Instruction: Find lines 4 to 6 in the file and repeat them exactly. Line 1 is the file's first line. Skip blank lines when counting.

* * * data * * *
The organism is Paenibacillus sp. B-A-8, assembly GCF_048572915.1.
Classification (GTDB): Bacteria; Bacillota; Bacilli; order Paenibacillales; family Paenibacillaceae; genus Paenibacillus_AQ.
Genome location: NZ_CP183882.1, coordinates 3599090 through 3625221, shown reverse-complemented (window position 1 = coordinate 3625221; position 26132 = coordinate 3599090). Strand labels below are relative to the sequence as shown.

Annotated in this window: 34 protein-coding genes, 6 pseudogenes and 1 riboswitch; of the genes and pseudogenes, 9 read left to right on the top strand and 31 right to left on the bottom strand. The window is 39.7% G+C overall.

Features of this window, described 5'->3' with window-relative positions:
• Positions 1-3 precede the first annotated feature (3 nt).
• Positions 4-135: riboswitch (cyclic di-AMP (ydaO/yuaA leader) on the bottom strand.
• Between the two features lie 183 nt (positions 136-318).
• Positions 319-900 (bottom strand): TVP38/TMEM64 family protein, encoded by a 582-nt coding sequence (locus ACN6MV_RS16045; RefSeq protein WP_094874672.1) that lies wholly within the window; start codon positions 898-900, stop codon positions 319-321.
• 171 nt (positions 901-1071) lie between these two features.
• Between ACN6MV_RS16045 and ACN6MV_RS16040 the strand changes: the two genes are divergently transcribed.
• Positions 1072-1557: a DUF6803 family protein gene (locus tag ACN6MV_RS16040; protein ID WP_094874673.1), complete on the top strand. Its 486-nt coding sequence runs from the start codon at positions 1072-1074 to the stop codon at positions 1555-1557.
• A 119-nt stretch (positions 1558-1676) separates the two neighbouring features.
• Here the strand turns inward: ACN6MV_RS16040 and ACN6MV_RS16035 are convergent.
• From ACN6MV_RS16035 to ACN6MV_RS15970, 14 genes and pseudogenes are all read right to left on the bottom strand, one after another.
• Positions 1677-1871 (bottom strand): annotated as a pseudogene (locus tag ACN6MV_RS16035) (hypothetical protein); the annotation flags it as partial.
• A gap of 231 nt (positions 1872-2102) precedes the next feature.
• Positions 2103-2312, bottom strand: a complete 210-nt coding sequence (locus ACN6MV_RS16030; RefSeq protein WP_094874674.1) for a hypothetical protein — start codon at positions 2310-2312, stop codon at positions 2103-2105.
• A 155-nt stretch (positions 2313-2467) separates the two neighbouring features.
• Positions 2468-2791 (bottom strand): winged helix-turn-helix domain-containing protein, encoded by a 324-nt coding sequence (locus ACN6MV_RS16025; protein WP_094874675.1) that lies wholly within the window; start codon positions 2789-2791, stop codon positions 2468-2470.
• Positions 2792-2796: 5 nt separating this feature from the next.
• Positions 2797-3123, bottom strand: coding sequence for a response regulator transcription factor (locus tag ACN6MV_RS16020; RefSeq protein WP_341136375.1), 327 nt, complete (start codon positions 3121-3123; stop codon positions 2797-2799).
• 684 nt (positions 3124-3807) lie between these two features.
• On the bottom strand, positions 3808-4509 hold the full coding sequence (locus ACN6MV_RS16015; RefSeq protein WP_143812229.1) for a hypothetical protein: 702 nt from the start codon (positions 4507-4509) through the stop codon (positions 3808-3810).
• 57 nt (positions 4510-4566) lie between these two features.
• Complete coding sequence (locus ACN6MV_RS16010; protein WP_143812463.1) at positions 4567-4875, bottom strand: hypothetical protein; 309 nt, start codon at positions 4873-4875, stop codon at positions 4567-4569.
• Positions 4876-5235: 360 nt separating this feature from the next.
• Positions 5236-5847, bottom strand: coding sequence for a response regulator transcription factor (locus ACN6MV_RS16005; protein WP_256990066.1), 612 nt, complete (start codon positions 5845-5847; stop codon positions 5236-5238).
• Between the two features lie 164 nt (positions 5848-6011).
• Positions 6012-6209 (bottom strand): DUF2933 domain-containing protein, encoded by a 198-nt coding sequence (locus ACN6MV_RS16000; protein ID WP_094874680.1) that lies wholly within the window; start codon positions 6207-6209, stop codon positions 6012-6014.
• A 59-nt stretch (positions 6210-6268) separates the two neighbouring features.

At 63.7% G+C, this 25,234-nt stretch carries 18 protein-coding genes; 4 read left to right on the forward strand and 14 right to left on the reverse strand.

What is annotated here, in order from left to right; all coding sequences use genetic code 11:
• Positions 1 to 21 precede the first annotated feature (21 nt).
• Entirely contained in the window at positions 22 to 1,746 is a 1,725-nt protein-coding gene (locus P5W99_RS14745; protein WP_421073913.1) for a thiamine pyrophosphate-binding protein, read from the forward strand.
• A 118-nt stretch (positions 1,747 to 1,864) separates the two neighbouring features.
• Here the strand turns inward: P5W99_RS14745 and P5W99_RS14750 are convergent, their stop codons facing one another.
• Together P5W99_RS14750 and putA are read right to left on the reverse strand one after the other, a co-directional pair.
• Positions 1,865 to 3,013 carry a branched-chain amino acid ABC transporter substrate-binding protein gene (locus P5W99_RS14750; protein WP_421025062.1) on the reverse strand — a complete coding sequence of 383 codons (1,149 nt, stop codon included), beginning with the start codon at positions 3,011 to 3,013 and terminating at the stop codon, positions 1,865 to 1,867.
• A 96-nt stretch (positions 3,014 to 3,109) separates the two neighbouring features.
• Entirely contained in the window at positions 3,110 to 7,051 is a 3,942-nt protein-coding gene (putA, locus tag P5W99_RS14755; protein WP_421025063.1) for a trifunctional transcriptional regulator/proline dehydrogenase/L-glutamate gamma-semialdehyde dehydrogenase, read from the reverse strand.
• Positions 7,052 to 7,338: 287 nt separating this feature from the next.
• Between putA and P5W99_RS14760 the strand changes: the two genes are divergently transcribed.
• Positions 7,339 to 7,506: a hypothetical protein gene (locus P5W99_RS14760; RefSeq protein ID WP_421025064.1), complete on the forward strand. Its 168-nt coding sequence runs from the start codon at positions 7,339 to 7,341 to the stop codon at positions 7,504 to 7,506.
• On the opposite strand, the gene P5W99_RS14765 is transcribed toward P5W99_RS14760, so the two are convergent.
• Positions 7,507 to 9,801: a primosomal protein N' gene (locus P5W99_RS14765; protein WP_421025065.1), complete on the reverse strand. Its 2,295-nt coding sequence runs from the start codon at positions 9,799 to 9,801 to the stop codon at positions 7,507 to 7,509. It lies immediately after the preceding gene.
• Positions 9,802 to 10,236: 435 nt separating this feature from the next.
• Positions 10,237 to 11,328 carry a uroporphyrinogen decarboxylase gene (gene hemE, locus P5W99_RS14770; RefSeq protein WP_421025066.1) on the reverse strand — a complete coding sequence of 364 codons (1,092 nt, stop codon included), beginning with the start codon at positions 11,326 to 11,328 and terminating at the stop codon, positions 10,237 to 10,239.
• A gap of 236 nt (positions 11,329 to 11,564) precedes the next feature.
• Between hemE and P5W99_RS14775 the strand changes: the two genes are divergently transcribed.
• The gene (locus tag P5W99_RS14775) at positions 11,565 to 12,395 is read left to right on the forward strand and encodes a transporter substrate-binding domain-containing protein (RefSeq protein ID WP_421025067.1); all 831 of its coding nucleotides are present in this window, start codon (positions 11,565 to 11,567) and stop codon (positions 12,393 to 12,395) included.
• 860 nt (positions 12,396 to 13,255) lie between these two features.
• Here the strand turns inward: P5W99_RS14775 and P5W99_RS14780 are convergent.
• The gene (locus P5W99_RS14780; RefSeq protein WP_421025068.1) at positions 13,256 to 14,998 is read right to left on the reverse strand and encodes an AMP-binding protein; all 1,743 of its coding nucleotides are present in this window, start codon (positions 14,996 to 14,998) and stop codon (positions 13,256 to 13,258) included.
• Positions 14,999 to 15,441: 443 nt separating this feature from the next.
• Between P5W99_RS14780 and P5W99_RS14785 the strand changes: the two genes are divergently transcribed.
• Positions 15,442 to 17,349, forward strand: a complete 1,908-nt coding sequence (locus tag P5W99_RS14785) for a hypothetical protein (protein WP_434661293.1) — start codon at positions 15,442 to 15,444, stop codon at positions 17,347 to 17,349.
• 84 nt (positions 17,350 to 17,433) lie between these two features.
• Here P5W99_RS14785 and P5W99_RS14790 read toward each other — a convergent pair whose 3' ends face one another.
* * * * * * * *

Annotated in this window: 34 protein-coding genes, 6 pseudogenes and 1 riboswitch; of the genes and pseudogenes, 9 read left to right on the top strand and 31 right to left on the bottom strand. The window is 39.7% G+C overall.

Features of this window, described 5'->3' with window-relative positions:
• Positions 1-3 precede the first annotated feature (3 nt).